Remove obstacles to participating in work and learning by closing gaps in access to medical and mental health care, including for those recovering from substance use disorders. The state builds an ecosystem where every individual, including those with disabilities and a history of substance abuse, are able to realize financial self-sufficiency, and to recapture the dignity of being a working member of society.

State Program Examples

  • Montana

    Medicaid Expansion

    In 2019, Montana Governor Bullock signed into law HB 0658, thereby expanding the state’s Medicaid program to serve nearly 100,000 low income adults. The expansion will cost the state approximately $16 million over the next two years, which will be paid for by a new tax on Montana hospitals.

  • New Hampshire

    Recovery Friendly Workplace Initiative 

    New Hampshire found that 66 percent of the costs of untreated addiction in the Granite State were due to lost productivity and absenteeism at work. In response, Governor Sununu led the Recovery Friendly Workplace Initiative to incentivize employers to provide support to New Hampshire residents in recovery. The state secured a U.S. Department of Labor grant aimed at helping those in recovery reenter the workplace, and as a match, allocated $1 million to educate employers in evidence-based practices that demonstrably reduce substance misuse in the workplace, offer specialized training for human resources personnel, and promote the hiring of those undergoing treatment. The State Workforce Innovation Board also granted funds to the initiative and served as navigators for local employers to serve workers in recovery. Other states have developed similar programs and applied their Vocational Rehabilitation funds to serve those in recovery and reentering the workforce.

Mitigate permanent displacement from the workforce for those with family obligations. In six out of every ten two-parent households with children under twelve, both adults are employed, and one in two working parents has passed up a job opportunity due to family obligations. For these families, child care remains an essential support to ensuring that both parents are able to maintain, and succeed, in the local workforce. In 2019, governors from 49 states collectively announced $2.9 billion in new early education investments. In addition to direct investments to increase per pupil spending, other options for governors to encourage quality affordable family care include: (a) calling on employers to define best practices and commit to action; (b) working with the legislature to pass paid family leave and paid sick leave; (c) modeling best practices in the public workforce and with state contractors; and (d) braiding federal funds (such as Perkins V and Child Care Development Block Grants) to support family care needs. Although employer tax credits have been a popular policy in some states, research indicates that these policies do not lead to widespread changes in business practices because participation is employer-dependent and are more likely to benefit higher-earning employees. In the age of technology disruption, states should take action by passing inclusive policies which offer all families, including those playing caregiving roles, the opportunities to remain in the labor market despite family obligations. State leaders have a unique position to develop bold solutions which offer affordable family care that benefit the families in their states and to serve as a testing ground for improving federal policies.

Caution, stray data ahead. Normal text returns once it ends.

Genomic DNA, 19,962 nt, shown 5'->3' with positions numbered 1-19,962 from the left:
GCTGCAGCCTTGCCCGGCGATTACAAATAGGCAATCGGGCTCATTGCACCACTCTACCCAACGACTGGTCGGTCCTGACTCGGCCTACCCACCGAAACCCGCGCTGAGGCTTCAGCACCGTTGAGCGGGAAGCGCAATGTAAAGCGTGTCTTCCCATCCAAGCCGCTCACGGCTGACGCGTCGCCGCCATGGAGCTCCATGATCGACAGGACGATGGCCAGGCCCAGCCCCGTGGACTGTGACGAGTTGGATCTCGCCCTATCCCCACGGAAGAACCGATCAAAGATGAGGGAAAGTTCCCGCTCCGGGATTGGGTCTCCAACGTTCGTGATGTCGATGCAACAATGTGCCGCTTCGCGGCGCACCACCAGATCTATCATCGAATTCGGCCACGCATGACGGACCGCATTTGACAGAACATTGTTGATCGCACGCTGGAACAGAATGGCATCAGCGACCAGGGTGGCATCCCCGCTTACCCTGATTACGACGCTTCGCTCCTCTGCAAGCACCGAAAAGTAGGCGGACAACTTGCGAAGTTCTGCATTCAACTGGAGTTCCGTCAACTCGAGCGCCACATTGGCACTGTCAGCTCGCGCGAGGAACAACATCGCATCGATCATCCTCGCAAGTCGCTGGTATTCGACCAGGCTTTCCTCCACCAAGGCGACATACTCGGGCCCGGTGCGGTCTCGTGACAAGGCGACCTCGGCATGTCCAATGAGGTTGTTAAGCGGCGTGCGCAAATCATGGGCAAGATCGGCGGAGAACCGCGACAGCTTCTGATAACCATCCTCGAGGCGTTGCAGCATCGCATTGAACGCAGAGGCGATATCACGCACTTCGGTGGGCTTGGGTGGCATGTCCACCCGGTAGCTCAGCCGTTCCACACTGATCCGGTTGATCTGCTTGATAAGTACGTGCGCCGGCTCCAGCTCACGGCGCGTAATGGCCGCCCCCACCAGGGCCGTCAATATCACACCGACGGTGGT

State Program Examples

  • Oregon

    Twelve Weeks of Paid Family Leave

    In 2019, Governor Brown signed into law HB 2005, creating the Family and Medical Leave Insurance (FAMLI) Program. FAMLI requires employers to offer workers with twelve weeks of paid leave, including 100 percent wage replacement for minimum wage workers with benefits capped at 120% of the state average weekly wage. The new law also allows individuals the ability to define their own family, enabling those who serve as caregivers to also receive benefits. Funding for the FAMLI Program is provided by a payroll tax and is administered by the Director of the Employment Department. Employers are required to contribute 40 percent of the total rate set, with the remaining to be deducted from employee wages. Employers with fewer than 25 employees are exempt from their contribution.

  • Washington

    Child Care Access Now Act (CAN Act)